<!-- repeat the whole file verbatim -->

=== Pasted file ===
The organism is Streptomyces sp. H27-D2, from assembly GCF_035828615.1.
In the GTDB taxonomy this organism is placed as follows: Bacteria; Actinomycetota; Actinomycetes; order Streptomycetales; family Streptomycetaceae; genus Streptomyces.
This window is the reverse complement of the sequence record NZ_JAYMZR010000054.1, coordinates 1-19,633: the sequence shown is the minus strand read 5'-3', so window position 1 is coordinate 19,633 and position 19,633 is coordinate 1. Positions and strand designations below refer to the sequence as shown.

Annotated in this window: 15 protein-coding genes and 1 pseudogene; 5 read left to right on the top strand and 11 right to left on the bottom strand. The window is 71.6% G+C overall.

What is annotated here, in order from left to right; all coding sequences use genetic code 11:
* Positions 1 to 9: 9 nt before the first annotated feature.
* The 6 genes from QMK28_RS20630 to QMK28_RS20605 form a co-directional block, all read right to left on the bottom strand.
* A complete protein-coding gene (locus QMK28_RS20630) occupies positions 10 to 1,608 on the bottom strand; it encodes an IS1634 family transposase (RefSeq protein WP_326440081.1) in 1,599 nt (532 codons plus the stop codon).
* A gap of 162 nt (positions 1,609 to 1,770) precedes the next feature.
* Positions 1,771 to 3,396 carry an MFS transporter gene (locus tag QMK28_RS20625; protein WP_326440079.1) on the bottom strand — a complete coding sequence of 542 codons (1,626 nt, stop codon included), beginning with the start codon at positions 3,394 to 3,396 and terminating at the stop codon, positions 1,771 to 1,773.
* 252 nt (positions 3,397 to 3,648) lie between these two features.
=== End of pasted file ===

The organism is Streptomyces sp. H27-D2, from assembly GCF_035828615.1.
In the GTDB taxonomy this organism is placed as follows: Bacteria; Actinomycetota; Actinomycetes; order Streptomycetales; family Streptomycetaceae; genus Streptomyces.
This window is the reverse complement of the sequence record NZ_JAYMZR010000054.1, coordinates 1-19,633: the sequence shown is the minus strand read 5'-3', so window position 1 is coordinate 19,633 and position 19,633 is coordinate 1. Positions and strand designations below refer to the sequence as shown.

Annotated in this window: 15 protein-coding genes and 1 pseudogene; 5 read left to right on the top strand and 11 right to left on the bottom strand. The window is 71.6% G+C overall.

What is annotated here, in order from left to right; all coding sequences use genetic code 11:
* Positions 1 to 9: 9 nt before the first annotated feature.
* The 6 genes from QMK28_RS20630 to QMK28_RS20605 form a co-directional block, all read right to left on the bottom strand.
* A complete protein-coding gene (locus QMK28_RS20630) occupies positions 10 to 1,608 on the bottom strand; it encodes an IS1634 family transposase (RefSeq protein WP_326440081.1) in 1,599 nt (532 codons plus the stop codon).
* A gap of 162 nt (positions 1,609 to 1,770) precedes the next feature.
* Positions 1,771 to 3,396 carry an MFS transporter gene (locus tag QMK28_RS20625; protein WP_326440079.1) on the bottom strand — a complete coding sequence of 542 codons (1,626 nt, stop codon included), beginning with the start codon at positions 3,394 to 3,396 and terminating at the stop codon, positions 1,771 to 1,773.
* 252 nt (positions 3,397 to 3,648) lie between these two features.